Finance Minister: Matia Kasaija.

Despite calls to government to operationalise Islamic Banking, it has not yet done do so as it sorts certain for easy transactions, according to the Minister of Finance Planning and Economic Development, Matia Kasaija.

Islamic banking, also known as non-interest banking, is a banking system that is based on the principles of Islamic, or Sharia, law and guided by Islamic economics. Two fundamental principles of Islamic banking are the sharing of profit and loss, and the prohibition of the collection and payment of interest by lenders and investors. Islamic law prohibits collecting interest or “riba.”

In Uganda, lslamic Banking is provided for under the Financial lnstitutions (Amendment) Act, 2016.

Matia says his ministry is currently reviewing the tax regime with a view to establishing parity treatment for both lslamic and conventional products for tax purposes.

More, he says, The Bank of Uganda (BoU), has undertaken to conduct Workshops before the end of this financial year, to sensitize the public on lslamic Banking and also get stakeholders’ views pertinent to informing the formulation of regulations for establishing Sharia’ah Advisory Boards in financial institutions licensed to provide lslamic finance and the Sharia’ah Advisory Council in Bank of Uganda.

“The Shari’ah Advisory Council, once constituted, shall advise Bank of Uganda on matters of regulation and supervision of lslamic banking systems, and also approve lslamic banking products, as provided under section 1158 (2)of the Financial lnstitutions (Amendment) Act, 2016,” he says.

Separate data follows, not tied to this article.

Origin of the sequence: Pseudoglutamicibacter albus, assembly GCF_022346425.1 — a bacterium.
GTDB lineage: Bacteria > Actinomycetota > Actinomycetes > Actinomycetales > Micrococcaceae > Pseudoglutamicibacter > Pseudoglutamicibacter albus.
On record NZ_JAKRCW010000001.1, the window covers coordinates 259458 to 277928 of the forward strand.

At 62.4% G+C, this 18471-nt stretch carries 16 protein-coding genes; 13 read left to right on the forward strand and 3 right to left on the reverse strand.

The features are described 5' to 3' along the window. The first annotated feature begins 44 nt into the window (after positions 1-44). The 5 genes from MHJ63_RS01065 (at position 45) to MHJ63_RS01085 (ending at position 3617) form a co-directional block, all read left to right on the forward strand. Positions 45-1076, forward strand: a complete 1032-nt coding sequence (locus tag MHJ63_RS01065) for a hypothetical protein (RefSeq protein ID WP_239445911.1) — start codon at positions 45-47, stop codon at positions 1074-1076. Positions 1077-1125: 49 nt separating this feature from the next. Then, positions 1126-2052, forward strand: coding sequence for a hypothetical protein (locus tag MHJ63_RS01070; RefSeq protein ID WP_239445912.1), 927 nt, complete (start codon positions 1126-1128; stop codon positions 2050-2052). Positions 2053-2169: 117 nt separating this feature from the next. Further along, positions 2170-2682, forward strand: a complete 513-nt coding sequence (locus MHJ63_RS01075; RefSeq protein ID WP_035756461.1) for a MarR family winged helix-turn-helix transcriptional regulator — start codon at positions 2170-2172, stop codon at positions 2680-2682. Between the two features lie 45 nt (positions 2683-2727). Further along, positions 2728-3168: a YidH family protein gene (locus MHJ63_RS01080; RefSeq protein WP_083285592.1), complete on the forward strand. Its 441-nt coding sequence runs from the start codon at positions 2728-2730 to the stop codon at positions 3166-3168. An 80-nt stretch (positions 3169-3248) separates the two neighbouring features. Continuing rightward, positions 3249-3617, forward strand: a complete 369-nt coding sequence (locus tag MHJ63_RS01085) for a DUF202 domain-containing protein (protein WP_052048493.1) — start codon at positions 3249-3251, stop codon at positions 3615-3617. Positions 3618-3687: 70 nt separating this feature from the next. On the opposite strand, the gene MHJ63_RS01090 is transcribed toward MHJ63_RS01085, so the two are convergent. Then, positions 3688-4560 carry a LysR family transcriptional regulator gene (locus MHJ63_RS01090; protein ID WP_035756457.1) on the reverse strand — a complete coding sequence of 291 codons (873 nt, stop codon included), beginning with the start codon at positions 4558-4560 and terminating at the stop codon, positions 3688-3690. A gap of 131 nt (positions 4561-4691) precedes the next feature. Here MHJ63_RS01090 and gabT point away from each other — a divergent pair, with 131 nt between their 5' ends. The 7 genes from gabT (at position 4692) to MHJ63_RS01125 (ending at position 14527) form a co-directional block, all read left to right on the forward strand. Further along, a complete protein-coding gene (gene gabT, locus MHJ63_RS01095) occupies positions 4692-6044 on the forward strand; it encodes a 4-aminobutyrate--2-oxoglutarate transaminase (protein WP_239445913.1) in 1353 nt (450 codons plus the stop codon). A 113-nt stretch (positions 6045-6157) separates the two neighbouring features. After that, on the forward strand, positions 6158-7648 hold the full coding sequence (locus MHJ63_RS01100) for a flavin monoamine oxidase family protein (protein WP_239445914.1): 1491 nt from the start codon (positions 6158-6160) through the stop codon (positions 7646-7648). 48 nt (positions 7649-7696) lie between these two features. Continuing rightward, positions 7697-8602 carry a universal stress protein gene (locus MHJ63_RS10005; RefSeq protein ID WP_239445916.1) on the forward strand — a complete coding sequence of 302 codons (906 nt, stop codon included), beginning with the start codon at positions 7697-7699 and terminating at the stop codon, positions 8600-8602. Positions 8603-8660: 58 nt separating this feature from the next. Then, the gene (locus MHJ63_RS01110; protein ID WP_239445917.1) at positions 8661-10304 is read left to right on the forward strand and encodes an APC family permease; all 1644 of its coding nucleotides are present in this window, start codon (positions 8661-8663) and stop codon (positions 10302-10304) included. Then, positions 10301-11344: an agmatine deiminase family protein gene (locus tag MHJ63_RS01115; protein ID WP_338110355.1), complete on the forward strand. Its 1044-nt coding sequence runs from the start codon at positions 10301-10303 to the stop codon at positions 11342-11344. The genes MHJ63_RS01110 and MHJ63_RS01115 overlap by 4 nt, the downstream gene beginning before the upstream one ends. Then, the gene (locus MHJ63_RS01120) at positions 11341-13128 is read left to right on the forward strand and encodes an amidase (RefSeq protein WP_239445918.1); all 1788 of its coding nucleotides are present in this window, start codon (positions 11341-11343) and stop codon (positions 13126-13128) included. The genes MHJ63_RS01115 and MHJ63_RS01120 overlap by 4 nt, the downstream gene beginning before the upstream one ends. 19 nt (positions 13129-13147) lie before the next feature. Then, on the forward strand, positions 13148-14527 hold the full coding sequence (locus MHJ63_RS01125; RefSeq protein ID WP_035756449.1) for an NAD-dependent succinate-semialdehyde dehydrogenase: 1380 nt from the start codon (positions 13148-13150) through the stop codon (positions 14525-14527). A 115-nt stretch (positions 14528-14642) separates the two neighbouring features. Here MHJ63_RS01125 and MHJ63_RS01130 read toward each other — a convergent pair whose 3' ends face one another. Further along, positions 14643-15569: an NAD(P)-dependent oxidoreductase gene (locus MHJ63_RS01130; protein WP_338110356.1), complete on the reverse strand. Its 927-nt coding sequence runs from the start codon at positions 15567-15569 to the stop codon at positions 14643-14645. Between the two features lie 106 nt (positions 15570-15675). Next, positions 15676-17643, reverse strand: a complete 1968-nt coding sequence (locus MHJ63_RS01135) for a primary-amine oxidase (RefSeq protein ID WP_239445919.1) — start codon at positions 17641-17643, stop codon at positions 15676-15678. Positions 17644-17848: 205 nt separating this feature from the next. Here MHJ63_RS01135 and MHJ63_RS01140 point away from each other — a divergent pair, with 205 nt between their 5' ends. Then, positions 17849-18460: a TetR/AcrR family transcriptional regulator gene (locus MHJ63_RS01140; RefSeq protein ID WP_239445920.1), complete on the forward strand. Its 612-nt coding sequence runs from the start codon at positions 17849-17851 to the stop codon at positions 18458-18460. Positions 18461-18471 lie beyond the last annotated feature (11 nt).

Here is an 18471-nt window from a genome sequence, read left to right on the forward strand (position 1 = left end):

According to the minister, BoU has received an application from one of the existing conventional banks for approval to operate an lslamic Window and that the application is under consideration by the Central Bank of Uganda.

According to sources, commercial banks like Cairo International Bank, Tropical Bank and others are interested in running Islamic Window.

While an Islamic bank is one based on, and managed with, Islamic principles, experts say an Islamic window refers to the services provided by a conventional bank but based on Islamic principles.

Meanwhile he says BoU in consultation with his ministry issued the “Financial lnstitutions (lslamic Banking) Regulations on 2no February 2018. b) Early this year and that the ministry shall continue to work closely with BoU and other stakeholders to address all outstanding gaps with respect to implementation of lslamic Banking and finance in Uganda.

How Islamic Banks Make a Profit

To earn money without the use of charging interest Islamic banks use equity participation systems. Equity participation means if a bank loans money to a business, the business will pay back the loan without interest, but instead gives the bank a share in its profits. If the business defaults or does not earn a profit, then the bank also does not benefit.

For example, in 1963, Egyptians formed an Islamic bank in Mit Ghmar. When the bank loaned money to businesses, it did so on a profit-sharing model. To reduce its risk, the bank only approved about 40 percent of its business loan applications, but the default ratio was zero.

History of Islamic Banking
The origin of Islamic banking dates back to the beginning of Islam in the seventh century. The Prophet Muhammad’s first wife, Khadija, was a merchant. He acted as an agent for her business, using many of the same principles used in contemporary Islamic banking.

In the Middle Ages, trade and business activity in the Muslim world relied on Islamic banking principles. These banking principles spread throughout Spain, the Mediterranean, and the Baltic states, arguably providing some of the basis for western banking principles. From the 1960s to the 1970s, Islamic banking resurfaced in the modern world.